Hotel Fire Safety Best Practices

Posted June 03, 2021 by Koorsen Fire & Security

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As summer approaches, you've probably already started making plans, booking hotels, and planning trips. Fire is probably the last thing on your mind if it's even anywhere on your mind. But, it should be!

According to the National Fire Protection Association, there is an average of 12 deaths and 143 injuries every year from hotel fires. You would agree with us that if you are lodging in a hotel during your vacation, you need to ensure you're safe.

A hotel fire doesn't have to ruin your holiday plans, though. You just have to follow the best practices and ensure the hotel does too. We have explained these best practices to help you remain safe in the event of a hotel fire.

Before You Leave Home

Preparations for the event of a hotel fire should start even before you book the hotel. You have to ensure the hotel follows fire safety best practices. You should talk to your children and ask them about the fire drills they do at school to make sure they what a fire alarm sounds like and what to do. Let them know the hotel has a similar alarm.

  • Ask if the hotel has an automatic fire sprinkler system and smoke alarms.
  • You should also check for fire extinguishers.
  • Take a flashlight with you. It would come in handy in the darkness of a fire.

Once You Arrive

Before you start getting cozy and seeing the sights, you have to ensure your hotel is safe for you. Here are some of the things that you should do.

  • Know the location of the fire alarms and extinguishers on your floor.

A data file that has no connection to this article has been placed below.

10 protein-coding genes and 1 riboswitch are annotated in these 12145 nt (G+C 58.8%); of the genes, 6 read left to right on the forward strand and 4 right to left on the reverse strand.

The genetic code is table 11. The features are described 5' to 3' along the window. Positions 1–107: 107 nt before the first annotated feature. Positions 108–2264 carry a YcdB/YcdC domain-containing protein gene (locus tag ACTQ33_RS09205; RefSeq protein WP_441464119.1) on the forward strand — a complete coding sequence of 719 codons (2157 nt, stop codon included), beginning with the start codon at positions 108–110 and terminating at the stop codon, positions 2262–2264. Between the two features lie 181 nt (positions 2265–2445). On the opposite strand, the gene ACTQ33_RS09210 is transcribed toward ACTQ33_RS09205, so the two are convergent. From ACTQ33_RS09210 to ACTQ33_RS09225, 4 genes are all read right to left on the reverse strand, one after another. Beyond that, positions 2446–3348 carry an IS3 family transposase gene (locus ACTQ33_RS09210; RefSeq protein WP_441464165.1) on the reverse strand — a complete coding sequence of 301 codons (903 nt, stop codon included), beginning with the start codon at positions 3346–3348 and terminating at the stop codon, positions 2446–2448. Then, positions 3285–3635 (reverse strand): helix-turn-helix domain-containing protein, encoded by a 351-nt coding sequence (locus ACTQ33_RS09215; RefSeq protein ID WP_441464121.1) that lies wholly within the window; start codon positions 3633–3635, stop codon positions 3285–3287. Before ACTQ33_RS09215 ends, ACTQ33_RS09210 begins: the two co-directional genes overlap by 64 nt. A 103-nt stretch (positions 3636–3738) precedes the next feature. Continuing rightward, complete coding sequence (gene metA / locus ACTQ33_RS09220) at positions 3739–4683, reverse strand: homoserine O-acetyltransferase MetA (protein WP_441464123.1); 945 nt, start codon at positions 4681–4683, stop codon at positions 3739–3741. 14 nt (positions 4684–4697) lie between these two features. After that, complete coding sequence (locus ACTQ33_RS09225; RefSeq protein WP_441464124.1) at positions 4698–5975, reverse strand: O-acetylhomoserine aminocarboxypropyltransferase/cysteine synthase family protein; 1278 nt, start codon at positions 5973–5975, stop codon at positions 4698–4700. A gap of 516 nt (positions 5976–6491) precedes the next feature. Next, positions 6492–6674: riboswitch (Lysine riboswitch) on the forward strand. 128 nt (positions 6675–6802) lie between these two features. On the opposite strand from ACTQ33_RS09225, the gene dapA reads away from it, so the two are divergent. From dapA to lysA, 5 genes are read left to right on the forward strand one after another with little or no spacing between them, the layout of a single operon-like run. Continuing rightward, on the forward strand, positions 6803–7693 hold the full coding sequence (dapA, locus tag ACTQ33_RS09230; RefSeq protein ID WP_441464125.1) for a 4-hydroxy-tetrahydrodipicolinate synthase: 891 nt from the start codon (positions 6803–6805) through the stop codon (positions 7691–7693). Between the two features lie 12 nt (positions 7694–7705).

• Read the fire evacuation plan and find the nearest two fire exits.
  • Count the doors between your room and the nearest exit so you can quickly evacuate in a fire.

If There is a Fire?

All these preparations may be for nothing if you panic when there's an actual fire. When the fire alarm goes off, the first rule is – Do Not Panic! You can't make the best decisions in a panicked state.

Once you have gotten your heartbeat down, you should take the following steps to ensure your safety.

  • Put on your clothes and get your room key. The room key will allow you to enter your room again if there are no safe exits.
  • Stop, Drop, and Roll! If the smoke has gotten to your floor, crawl on your hands or knees. The cleanest air is close to the floor. It has been proven that 80% of people who die in a fire die from the inhaled smoke, not the actual fire. So, stay close to the floor.
  • Access the situation to know whether it is safe to leave your room or not. Get to the door and check if the door is hot with the back of your hand before you open it. If it isn't hot, then open it slowly.
  • If the fire has not gotten between your room and the nearest exit, get out. Do not use the elevator. Stick to the stairs and hold the rails if they are not hot as you come down.
  • However, if the fire makes it impossible for you to leave, take these steps.
    • Call the hotel reception or 911 to let them know you're trapped in your room.
    • Fill the bathtub and sinks with water.
    • Wet some towels and put them along the door's bottom. It will help prevent smoke from getting into the room.
    • Turn off the air conditioning to prevent smoke from entering and get on the floor.
    • Try to stay as calm as possible till help comes.

Ensure you follow the evacuation procedures of the hotel. It will get you out fast. If smoke is coming from the hotel's lower floors, you might want to go higher till you reach the rooftop. Close all doors and windows as you evacuate. Also, try to turn off the electric equipment if you can.

No one ever thinks a hotel fire will occur while they are on vacation. However, the reality is that it can happen. With these hotel fire best practices tips, though, you and your family can get out safely.

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Topics: Fire Safety, Hospitality Industry, Fire Safety & Security

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Disclaimer: The information in this article is for informational purposes only. It is believed to be reliable, but Koorsen Fire & Security assumes no responsibility or liability for any errors or omissions in the content of this article. It does not constitute professional advice. The user of this article or the product(s) is responsible for verifying the information's accuracy from all available sources, including the product manufacturer. The authority having jurisdiction should be contacted for code interpretations.